Following IRB approval, retrospective chart review was performed for all men prescribed CC (25 mg every other day) between January 1, 2015 and December 31, 2018 both by Urologists and Endocrinologists at two tertiary academic centers. Age, body mass index (BMI), and prescription date were recorded for all patients. Pre- and post-treatment E, total testosterone (TT), FSH, and LH levels were recorded for all patients as well. The liquid chromatography/mass spectrometry (LC/MS) assay was used for all TT measurements and all labs were drawn before ten o’clock in the morning. Only men with pretreatment TT <300 ng/dL were included in the analysis. Men who were simultaneously prescribed any other treatment for low T were excluded (exogenous T, anastrozole, human chorionic gonadotropin) as were men with pituitary hypofunction. Pre-treatment hormone measurement was defined as the last recorded hormone measurement prior to initiation of CC and post-treatment hormone measurement was defined as the first recorded hormone measurement following initiation of CC. Using SPSS version 24, mean and standard deviation (± SD) or median an interquartile range [25–75] was reported as required. Univariate linear regression analysis was used to determinate the unstandardized regression coefficient (B) with the 95% confidence interval and the coefficient of determination (R2). Regression analysis considered percent change in TT following CC treatment as the dependent variable and pre-treatment E level and other variables such as age, BMI, FSH, and LH as independent variables. Multivariable regression analysis was also performed adjusting for the effect of age for the association between percent change in TT and each variable included in the univariate analysis. The Wilcoxon signed-rank test was utilized to compare pre and post-treatment hormone levels. For the purpose of this research a P<0.05 was considered statistically significant.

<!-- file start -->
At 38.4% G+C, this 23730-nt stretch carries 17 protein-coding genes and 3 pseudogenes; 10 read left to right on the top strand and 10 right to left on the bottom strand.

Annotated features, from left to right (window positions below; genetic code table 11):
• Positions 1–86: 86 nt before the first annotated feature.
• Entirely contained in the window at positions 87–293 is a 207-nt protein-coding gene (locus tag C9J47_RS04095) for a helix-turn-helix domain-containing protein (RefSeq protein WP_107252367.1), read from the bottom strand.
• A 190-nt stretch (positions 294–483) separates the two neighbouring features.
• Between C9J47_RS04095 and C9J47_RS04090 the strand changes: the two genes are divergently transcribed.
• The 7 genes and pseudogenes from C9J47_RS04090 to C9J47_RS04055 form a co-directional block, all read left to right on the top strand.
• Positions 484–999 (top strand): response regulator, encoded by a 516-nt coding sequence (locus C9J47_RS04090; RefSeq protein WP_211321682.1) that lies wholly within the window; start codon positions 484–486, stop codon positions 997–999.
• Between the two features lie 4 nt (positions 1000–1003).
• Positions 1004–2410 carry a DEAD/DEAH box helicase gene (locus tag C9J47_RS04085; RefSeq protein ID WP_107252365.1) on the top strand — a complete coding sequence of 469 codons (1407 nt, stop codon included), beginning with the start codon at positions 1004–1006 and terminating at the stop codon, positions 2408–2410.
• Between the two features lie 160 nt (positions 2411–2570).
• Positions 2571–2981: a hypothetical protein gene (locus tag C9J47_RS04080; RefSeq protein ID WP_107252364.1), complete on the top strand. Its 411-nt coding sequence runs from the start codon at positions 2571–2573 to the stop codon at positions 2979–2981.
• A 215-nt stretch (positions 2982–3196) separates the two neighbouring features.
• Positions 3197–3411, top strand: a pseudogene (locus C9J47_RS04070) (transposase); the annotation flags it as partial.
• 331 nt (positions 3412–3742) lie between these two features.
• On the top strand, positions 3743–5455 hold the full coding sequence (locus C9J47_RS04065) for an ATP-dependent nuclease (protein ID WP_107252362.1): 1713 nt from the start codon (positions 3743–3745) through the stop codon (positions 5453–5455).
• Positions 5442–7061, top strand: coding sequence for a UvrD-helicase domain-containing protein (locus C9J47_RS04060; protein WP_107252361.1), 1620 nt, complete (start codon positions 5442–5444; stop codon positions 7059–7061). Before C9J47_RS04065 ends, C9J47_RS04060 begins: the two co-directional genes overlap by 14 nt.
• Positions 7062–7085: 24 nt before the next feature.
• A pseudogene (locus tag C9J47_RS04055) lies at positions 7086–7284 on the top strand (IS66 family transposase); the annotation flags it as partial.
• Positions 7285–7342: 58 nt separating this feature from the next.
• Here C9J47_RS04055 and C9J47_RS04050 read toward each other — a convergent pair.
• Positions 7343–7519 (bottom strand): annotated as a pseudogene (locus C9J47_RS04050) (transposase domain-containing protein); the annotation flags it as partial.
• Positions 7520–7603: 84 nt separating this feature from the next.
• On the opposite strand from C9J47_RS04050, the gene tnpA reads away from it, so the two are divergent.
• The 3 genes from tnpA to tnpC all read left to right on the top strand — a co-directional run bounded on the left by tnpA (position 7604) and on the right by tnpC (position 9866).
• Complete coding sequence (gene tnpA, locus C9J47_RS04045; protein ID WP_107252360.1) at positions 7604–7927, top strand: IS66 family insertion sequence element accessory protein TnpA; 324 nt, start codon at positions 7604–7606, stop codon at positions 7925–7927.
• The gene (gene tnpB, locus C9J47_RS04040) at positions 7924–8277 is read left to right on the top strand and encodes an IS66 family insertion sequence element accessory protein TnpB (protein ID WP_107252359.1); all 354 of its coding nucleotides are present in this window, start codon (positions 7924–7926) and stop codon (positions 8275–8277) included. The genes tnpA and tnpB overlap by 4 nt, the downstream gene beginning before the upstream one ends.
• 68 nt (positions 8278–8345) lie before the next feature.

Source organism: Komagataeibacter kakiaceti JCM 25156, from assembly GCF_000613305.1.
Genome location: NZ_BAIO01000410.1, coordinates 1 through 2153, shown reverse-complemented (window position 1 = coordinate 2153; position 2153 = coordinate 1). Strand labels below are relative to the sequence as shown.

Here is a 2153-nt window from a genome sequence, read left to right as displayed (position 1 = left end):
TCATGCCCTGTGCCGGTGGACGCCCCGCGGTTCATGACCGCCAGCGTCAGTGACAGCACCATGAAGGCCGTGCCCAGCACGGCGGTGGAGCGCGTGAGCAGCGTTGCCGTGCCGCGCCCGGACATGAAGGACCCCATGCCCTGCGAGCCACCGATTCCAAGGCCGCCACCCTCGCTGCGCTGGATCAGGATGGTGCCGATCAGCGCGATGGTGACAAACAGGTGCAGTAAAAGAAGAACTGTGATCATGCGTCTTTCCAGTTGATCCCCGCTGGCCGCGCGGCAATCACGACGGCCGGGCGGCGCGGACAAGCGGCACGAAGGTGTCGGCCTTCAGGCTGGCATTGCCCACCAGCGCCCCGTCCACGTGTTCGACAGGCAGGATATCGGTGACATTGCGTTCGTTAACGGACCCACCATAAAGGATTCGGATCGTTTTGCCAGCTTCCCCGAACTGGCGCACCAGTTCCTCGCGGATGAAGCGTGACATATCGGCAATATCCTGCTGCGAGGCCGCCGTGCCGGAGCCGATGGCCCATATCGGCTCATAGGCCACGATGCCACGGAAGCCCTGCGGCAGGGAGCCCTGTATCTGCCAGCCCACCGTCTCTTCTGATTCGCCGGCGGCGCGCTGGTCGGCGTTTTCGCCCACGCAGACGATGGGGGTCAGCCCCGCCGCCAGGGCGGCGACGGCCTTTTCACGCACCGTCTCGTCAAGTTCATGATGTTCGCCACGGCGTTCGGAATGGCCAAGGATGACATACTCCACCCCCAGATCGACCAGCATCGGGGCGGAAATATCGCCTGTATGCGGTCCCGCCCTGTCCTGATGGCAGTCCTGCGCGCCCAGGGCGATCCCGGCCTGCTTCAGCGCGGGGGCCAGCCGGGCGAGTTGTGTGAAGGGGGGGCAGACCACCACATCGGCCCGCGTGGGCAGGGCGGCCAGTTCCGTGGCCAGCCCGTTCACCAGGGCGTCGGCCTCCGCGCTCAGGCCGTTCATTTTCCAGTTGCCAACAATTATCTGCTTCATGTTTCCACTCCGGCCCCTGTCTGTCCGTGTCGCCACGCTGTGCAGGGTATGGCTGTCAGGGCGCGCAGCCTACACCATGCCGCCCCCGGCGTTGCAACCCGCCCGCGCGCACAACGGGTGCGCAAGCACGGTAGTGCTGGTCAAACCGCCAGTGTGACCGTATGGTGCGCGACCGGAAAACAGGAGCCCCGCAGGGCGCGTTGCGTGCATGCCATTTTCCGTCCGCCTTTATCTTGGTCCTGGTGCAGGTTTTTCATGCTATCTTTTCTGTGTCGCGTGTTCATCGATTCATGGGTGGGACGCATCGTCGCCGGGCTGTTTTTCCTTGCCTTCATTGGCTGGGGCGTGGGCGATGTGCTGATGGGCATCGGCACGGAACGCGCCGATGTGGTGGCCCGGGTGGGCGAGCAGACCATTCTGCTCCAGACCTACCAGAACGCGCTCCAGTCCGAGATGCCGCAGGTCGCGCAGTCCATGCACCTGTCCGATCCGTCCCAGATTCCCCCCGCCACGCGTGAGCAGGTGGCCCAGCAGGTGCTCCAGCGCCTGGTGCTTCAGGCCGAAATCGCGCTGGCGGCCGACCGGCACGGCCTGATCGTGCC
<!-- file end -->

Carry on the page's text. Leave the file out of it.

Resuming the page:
A total of 69 men were included in our analysis. Mean age and BMI were 35.4±5 kg/m2 and 33.3±7.31 years respectively. Median pre-treatment E, TT, FSH, and LH were 18 [11.35–24.6] pg/mL, 226 [156–262] ng/dL, 5.1 [2.98–8.05] mIU/mL, and 4.5 [2.6–6.8] mIU/mL respectively (Table 1). Median post-treatment TT was 389 [263–592] ng/dL and TT% change was 102 [45.51–176.75] (Table 1 and Figure 1). Median time between pre-treatment hormone measurement and post-treatment hormone measurement was 71 [42–131] days. Univariate linear regression analysis showed that TT% change could be significantly predicted by age in years (B=−7.428; R2=0.057; P=0.048), pre-treatment FSH (B=−8.362; R2=0.068; P=0.041), and pre-treatment LH (B=−20.672; R2=0.096; P=0.027) (Table 2). Pre-treatment E (B=−0.595; R2=0.001; P=0.757) did not significantly predict TT% change, nor did pre-treatment BMI (B=−1.962; R2=0.009; P=0.452) (Table 2).
CC is a SERM historically used for the induction of IVF cycles in the field of female infertility that has also been used as a treatment option for men with low T and secondary hypogonadism who wish to preserve or improve their reproductive potential. Choosing the appropriate dose of CC for both women and men is typically empiric, requiring a titration period to find the optimal dose. The present retrospective chart review was conducted in order to determine if baseline E levels will predict TT response in men, given that CC functions by downregulating the inhibitory effect of E on the male hypothalamus and pituitary. To our knowledge there are no other studies that have specifically examined this relationship.